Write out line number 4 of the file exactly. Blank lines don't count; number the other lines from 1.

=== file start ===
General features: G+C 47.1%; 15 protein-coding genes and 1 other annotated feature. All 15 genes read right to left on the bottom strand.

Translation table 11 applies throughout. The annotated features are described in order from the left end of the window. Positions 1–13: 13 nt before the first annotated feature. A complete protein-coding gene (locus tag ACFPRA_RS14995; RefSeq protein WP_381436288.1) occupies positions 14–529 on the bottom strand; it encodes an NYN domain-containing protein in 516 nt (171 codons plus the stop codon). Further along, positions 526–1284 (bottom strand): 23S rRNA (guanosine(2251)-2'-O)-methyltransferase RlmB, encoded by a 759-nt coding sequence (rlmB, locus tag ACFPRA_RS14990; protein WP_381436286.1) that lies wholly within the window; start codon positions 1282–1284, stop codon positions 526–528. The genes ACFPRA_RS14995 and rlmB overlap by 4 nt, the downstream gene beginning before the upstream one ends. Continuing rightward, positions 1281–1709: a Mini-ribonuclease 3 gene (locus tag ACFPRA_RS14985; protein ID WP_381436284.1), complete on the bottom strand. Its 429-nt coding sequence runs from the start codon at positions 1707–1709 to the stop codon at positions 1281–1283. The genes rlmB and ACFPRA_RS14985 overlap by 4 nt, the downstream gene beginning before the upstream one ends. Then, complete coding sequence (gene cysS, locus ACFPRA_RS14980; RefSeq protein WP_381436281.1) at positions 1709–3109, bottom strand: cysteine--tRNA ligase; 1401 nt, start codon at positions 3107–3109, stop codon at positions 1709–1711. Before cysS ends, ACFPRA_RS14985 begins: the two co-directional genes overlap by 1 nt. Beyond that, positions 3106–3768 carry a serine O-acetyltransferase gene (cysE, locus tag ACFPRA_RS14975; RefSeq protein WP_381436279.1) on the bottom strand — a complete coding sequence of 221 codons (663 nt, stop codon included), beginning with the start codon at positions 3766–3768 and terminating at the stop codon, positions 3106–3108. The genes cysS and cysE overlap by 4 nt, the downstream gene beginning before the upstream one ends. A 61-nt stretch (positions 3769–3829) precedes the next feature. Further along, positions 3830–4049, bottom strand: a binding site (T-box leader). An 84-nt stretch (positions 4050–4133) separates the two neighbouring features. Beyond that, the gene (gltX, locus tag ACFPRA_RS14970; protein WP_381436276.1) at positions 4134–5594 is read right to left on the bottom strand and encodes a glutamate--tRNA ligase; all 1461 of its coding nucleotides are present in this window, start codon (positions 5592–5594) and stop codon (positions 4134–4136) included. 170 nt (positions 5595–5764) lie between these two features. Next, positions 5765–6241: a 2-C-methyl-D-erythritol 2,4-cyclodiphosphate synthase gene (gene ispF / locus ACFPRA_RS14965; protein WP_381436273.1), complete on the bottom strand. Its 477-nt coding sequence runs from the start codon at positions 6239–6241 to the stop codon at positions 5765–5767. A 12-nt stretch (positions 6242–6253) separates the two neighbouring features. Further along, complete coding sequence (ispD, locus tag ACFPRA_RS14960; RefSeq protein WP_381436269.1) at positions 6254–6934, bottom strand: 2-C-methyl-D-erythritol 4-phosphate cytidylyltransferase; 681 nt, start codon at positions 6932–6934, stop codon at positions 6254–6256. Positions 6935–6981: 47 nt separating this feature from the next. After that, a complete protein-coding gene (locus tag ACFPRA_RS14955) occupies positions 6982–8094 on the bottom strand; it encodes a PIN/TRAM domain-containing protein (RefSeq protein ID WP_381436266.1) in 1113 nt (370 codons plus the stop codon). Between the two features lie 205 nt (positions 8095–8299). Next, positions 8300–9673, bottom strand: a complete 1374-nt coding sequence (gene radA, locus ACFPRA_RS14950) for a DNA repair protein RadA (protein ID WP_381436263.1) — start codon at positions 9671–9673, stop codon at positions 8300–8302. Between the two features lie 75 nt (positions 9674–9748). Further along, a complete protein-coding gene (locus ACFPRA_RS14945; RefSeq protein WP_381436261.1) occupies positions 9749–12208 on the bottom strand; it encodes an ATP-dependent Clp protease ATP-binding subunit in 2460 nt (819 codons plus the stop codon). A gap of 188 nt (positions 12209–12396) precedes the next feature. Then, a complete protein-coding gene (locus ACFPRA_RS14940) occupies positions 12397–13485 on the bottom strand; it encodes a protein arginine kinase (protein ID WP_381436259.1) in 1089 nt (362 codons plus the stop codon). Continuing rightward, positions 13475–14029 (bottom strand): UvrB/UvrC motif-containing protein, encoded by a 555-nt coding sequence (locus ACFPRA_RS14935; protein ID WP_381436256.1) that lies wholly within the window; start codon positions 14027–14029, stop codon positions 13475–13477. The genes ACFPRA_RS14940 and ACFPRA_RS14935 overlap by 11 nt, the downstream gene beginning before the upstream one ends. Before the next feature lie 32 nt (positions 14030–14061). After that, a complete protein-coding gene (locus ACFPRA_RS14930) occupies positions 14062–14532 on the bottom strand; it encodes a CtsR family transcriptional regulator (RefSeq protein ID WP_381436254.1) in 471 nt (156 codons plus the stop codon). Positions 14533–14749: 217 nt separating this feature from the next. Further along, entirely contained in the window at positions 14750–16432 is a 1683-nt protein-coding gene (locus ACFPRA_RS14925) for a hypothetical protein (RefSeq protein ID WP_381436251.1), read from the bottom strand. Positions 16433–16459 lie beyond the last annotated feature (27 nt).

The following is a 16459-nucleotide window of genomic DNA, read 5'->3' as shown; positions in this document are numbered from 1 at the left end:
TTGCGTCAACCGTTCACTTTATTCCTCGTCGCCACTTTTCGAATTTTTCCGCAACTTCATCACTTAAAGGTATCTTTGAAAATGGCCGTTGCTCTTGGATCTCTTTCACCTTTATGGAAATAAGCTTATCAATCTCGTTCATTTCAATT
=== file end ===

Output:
TTGCGTCAACCGTTCACTTTATTCCTCGTCGCCACTTTTCGAATTTTTCCGCAACTTCATCACTTAAAGGTATCTTTGAAAATGGCCGTTGCTCTTGGATCTCTTTCACCTTTATGGAAATAAGCTTATCAATCTCGTTCATTTCAATT